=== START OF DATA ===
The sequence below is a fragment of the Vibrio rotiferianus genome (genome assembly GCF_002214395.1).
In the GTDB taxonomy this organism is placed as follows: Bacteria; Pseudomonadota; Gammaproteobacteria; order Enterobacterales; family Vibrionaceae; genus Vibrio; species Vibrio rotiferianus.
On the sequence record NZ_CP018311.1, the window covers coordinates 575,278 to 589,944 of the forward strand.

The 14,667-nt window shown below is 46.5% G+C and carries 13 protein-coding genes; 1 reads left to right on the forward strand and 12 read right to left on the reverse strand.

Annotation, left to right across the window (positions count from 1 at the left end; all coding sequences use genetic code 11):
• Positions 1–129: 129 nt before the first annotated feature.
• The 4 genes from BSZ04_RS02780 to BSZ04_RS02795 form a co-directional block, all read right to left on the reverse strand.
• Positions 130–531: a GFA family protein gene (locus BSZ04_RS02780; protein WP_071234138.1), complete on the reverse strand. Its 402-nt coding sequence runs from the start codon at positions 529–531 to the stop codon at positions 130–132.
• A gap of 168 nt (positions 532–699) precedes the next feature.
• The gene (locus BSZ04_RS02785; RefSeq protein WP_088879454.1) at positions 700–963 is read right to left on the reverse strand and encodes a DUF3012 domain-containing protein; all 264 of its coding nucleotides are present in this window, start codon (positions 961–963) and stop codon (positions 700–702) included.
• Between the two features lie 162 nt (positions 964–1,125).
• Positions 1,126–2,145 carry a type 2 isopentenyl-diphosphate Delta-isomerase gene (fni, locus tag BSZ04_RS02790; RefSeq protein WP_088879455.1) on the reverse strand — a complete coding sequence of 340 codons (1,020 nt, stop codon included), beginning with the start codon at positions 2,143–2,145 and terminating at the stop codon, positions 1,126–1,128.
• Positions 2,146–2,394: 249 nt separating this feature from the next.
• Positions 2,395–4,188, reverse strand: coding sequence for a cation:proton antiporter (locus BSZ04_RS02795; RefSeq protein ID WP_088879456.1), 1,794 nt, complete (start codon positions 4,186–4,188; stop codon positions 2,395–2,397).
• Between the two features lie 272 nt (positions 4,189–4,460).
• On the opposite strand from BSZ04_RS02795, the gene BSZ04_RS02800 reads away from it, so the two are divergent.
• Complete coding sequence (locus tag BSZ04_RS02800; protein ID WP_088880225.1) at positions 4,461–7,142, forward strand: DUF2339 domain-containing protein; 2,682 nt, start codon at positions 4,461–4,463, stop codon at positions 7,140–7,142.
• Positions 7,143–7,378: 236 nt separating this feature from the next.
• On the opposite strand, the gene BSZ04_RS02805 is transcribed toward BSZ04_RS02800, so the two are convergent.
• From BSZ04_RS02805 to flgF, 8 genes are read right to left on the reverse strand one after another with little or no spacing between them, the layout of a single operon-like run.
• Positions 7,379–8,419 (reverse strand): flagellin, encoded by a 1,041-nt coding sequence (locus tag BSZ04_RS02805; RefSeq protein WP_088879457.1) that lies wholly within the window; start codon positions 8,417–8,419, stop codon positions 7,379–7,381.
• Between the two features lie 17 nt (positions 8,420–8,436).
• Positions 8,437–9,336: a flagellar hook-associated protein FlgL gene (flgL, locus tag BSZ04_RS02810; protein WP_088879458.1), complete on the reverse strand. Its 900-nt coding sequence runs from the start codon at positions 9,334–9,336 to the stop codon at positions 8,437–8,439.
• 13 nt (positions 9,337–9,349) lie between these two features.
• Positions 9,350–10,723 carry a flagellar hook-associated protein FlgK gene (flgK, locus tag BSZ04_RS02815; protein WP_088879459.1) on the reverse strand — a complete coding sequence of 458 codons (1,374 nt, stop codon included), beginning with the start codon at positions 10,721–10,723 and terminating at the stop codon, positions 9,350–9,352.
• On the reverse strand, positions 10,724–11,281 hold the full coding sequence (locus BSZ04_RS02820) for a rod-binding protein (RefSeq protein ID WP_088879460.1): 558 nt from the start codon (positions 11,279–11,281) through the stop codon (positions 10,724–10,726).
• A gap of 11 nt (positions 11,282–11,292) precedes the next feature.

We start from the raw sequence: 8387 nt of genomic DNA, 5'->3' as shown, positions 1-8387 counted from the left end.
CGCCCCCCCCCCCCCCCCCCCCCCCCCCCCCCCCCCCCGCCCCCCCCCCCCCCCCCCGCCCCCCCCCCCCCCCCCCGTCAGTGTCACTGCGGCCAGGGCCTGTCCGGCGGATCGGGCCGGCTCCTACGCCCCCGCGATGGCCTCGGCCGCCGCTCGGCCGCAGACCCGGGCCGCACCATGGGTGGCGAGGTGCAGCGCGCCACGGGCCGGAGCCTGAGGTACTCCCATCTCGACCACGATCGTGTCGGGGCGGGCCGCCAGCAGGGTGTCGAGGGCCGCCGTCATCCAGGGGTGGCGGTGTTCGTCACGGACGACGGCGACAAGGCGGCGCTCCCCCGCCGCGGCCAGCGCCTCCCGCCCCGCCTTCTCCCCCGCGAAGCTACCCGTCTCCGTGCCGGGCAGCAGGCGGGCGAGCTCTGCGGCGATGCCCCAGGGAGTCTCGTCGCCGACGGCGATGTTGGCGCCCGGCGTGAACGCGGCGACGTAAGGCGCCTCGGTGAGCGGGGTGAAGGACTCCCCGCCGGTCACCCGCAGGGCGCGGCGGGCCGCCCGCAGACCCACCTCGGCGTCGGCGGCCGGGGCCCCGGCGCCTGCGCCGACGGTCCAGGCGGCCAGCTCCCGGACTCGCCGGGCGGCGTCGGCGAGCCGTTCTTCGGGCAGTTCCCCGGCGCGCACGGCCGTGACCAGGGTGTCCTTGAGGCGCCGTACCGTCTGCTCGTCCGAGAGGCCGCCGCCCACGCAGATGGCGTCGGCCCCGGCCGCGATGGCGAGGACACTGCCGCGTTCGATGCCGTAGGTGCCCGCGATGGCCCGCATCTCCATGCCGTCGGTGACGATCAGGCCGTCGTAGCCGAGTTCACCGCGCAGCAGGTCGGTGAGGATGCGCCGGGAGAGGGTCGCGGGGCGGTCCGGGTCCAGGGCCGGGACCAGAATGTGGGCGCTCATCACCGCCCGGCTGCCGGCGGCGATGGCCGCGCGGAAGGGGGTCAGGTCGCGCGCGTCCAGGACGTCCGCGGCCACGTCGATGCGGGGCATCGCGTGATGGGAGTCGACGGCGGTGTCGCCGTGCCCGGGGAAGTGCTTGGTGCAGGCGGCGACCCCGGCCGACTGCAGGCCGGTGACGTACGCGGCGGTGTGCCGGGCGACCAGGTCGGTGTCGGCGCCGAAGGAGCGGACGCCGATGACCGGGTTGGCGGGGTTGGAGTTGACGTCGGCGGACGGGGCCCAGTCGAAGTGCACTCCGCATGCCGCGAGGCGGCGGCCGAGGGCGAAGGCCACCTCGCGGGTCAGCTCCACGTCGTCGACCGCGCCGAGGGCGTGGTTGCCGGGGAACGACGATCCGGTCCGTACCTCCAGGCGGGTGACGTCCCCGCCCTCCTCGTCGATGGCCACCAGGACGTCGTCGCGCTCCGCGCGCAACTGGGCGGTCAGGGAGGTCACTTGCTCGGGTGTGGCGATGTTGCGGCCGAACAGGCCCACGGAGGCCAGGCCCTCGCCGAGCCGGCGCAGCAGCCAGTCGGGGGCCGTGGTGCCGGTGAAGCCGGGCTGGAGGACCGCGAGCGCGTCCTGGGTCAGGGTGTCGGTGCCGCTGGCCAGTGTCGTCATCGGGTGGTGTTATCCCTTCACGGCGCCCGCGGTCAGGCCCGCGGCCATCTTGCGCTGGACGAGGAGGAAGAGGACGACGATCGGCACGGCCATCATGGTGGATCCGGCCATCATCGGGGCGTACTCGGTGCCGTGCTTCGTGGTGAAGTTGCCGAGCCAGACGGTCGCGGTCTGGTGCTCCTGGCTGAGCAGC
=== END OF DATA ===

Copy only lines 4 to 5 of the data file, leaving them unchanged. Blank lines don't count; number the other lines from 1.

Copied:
The 14,667-nt window shown below is 46.5% G+C and carries 13 protein-coding genes; 1 reads left to right on the forward strand and 12 read right to left on the reverse strand.

Annotation, left to right across the window (positions count from 1 at the left end; all coding sequences use genetic code 11):